— Published 23 January 2023

For Milan-Cortina 2026, the oval no longer goes round

New clouds in the Italian sky. Three years and a handful of days before the Milan-Cortina 2026 Winter Games (6 to 22 February), the organising committee is going to have to recover from a new low blow. This time, surprise, it came from the IOC.

True to its policy of keeping the budget under control and reducing costs, the Olympic body rejected the Italian proposal to roof the speed skating oval in the small town of Baselga di Piné, in the autonomous region of Trento. It had been used for the Winter Universiade in 2013.

However, the project was included in the Winter Games organisational file in large letters. Last November, its cost was announced at 50 million euros. Not cheap, but essential for holding the Olympic long track speed skating events.

The only problem is that the cost presented to the IOC is unrealistic. The Olympic body is already anticipating a budget overrun, too risky in its eyes for a facility with a very uncertain future. The town of Baselga di Piné has only 5,000 inhabitants. And speed skating has never been a great Italian speciality.

Giovanni Malago, president of Milan-Cortina 2026 and of the Italian Olympic Committee (CONI), explained this at the end of last week: “The IOC has concluded that the investment was underestimated and that it was not viable for the region. It reserves the right to tell us the way forward for the organisation of the Games. I defended the original project, but there comes a time when you can no longer defend the indefensible.

Barring a new turn of events, the Baselga di Piné option is therefore out of the picture. With three years to go, this is a hard blow for the Italian organisers, whose delay in preparing for the Games is starting to seriously worry the IOC.

Giovanni Malago agrees: the adventure of Milan-Cortina 2026 has not been a smooth one since the event was awarded at the IOC session in June 2019. Everything that has happened since, from COVID to the war in Ukraine, has turned against us,” he admits. Baselga di Piné is not a victim, but rather one of the problems that systematically arise when organising an international event like the Olympic Games.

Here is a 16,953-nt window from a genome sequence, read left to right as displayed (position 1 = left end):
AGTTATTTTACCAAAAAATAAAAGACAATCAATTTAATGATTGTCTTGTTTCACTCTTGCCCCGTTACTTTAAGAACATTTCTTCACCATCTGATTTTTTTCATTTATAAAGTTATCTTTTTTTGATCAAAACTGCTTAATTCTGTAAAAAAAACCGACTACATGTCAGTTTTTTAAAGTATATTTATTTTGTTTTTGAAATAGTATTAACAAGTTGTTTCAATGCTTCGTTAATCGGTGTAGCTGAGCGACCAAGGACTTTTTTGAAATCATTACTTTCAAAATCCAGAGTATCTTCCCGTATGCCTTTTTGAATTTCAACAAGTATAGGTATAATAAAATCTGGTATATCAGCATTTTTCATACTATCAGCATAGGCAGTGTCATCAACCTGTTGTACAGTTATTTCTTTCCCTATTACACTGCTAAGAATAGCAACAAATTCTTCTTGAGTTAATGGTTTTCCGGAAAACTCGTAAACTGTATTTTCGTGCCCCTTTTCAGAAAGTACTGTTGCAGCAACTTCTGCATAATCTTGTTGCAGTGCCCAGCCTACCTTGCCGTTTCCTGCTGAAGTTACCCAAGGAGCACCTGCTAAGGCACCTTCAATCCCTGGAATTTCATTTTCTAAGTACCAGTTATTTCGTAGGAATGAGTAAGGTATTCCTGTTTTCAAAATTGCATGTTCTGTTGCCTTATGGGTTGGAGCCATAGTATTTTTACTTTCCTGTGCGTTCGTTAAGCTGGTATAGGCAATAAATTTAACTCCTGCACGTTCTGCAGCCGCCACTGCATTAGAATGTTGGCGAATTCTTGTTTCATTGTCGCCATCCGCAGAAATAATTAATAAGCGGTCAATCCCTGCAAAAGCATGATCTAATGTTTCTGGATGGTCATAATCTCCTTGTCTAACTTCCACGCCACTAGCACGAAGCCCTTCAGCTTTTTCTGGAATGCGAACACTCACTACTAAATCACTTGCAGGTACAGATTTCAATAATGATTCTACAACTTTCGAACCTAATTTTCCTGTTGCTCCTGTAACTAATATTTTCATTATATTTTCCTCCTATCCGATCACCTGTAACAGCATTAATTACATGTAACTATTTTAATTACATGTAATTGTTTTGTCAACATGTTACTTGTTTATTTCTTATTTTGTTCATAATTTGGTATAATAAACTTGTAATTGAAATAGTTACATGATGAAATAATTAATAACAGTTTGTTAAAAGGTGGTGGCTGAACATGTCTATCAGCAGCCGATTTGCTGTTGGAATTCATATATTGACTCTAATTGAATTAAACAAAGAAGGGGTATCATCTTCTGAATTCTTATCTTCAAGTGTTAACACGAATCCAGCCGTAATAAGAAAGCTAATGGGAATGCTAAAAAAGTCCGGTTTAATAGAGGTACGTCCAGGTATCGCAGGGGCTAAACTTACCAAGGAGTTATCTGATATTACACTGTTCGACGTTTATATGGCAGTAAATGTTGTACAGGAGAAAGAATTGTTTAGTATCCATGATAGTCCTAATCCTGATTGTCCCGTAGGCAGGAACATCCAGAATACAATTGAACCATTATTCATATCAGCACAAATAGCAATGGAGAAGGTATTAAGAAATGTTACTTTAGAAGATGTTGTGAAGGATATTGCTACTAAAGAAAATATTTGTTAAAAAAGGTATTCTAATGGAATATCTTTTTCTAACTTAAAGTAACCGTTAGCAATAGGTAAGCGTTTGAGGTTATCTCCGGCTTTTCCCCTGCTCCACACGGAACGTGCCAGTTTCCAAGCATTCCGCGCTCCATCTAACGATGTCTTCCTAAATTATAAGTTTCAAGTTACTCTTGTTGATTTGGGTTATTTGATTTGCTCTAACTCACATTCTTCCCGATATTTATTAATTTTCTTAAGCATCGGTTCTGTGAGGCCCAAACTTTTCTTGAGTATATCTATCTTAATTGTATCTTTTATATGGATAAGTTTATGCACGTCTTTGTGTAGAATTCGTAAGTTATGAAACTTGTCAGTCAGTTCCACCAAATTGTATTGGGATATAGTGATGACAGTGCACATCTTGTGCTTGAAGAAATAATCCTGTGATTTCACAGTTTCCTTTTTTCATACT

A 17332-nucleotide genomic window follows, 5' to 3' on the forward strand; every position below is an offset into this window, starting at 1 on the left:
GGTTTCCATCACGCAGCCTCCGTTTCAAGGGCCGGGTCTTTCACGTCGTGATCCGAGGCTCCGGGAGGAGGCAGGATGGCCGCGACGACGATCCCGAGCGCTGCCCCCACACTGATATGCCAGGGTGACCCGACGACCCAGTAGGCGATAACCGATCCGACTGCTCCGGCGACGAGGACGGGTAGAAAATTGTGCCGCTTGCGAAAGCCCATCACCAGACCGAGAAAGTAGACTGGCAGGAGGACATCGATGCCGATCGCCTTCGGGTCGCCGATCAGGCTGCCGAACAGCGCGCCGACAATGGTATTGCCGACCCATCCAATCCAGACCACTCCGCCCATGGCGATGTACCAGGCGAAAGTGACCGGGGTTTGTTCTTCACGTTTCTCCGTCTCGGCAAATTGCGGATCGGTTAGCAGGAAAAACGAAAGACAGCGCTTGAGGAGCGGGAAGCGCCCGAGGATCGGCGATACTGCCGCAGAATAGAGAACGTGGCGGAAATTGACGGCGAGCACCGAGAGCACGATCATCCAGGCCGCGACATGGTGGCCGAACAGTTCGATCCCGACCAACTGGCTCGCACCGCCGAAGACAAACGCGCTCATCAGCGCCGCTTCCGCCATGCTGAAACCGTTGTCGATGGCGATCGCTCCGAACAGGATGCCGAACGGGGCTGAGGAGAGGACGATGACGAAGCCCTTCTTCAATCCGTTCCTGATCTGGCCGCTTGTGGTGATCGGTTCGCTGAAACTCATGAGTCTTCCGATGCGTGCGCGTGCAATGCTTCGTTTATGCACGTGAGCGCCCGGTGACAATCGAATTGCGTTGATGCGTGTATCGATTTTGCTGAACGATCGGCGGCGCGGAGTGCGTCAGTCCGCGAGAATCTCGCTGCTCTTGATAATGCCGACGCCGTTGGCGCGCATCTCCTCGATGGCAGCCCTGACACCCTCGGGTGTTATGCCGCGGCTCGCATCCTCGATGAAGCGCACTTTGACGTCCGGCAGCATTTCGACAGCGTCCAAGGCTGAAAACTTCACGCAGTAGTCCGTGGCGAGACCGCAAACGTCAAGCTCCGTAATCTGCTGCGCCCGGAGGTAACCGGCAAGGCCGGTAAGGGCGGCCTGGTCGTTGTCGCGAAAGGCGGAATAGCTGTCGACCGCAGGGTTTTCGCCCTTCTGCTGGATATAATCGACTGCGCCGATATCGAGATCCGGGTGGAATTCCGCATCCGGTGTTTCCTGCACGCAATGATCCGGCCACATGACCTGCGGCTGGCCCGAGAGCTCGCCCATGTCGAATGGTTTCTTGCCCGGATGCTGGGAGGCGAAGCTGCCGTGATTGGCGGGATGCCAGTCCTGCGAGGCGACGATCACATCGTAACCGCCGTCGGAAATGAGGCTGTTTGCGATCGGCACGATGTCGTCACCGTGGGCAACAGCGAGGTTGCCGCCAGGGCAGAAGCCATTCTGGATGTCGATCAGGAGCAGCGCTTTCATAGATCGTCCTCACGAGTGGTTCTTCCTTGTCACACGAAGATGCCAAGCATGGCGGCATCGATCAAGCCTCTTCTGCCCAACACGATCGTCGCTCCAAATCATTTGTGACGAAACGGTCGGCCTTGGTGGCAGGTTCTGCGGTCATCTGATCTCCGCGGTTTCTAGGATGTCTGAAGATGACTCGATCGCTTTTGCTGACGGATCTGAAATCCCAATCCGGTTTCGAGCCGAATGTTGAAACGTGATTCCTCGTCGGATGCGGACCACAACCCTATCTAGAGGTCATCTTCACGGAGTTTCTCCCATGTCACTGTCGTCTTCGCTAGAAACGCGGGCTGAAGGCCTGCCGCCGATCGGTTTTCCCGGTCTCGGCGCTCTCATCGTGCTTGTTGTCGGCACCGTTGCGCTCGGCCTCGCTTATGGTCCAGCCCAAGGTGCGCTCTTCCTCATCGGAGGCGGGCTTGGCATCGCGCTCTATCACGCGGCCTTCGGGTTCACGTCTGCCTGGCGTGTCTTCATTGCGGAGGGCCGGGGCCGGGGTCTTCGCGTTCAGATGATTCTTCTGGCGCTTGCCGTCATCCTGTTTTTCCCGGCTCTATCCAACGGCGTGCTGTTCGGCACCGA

Question: what alternative will the Italians be able to pull out of their hat, in a context of cost control and political uncertainty?

The wisest solution, regularly mentioned since the bidding phase, looks to the past. It suggests falling back on an existing facility, the covered oval in Turin, used for the 2006 Winter Games.

Its advantages are not small. Starting with the now indispensable legacy varnish to be applied to the Games to make them shine. The IOC would certainly welcome a competition venue from the 2006 Turin Games to be used for an Olympic Games twenty years later. The image would be perfect.

For Turin, the arrival of long-track speed skating would put the Piedmont capital back on the venue map. The city’s mayor, the democrat Stefano Lo Russo, told FrancsJeux last October, referring to the former municipal team’s decision to withdraw from the project: “Abandoning the bid was a bad decision”.

But the Turin option also has its drawbacks. At the top of the list is the distance. The map of the Milan-Cortina Games already shows considerable travel time between the competition venues. Locating the ice oval in Piedmont would add a generous dose of kilometres.

Another problem is that the ice-making equipment and materials have been removed from the Turin rink. It would cost about 15 million euros to put them back.

Giovanni Malago admits: “Going to Turin is not automatic. We are going to discuss the different possibilities. For example, it might be possible to build a temporary track in a congress or exhibition centre in Lombardy or Veneto, the respective regions of the two centres of the Games, Milan and Cortina d’Ampezzo.

In the meantime, Giovanni Malago is not afraid to add another layer to an already heavy burden for northern Italy. Visiting the Baselga di Piné ice ring, the Italian leader explained that he hoped the two regions of Trento and Lombardy would make common cause to present a bid for the 2028 Youth Olympic Winter Games.

Translated with www.DeepL.com/Translator (free version)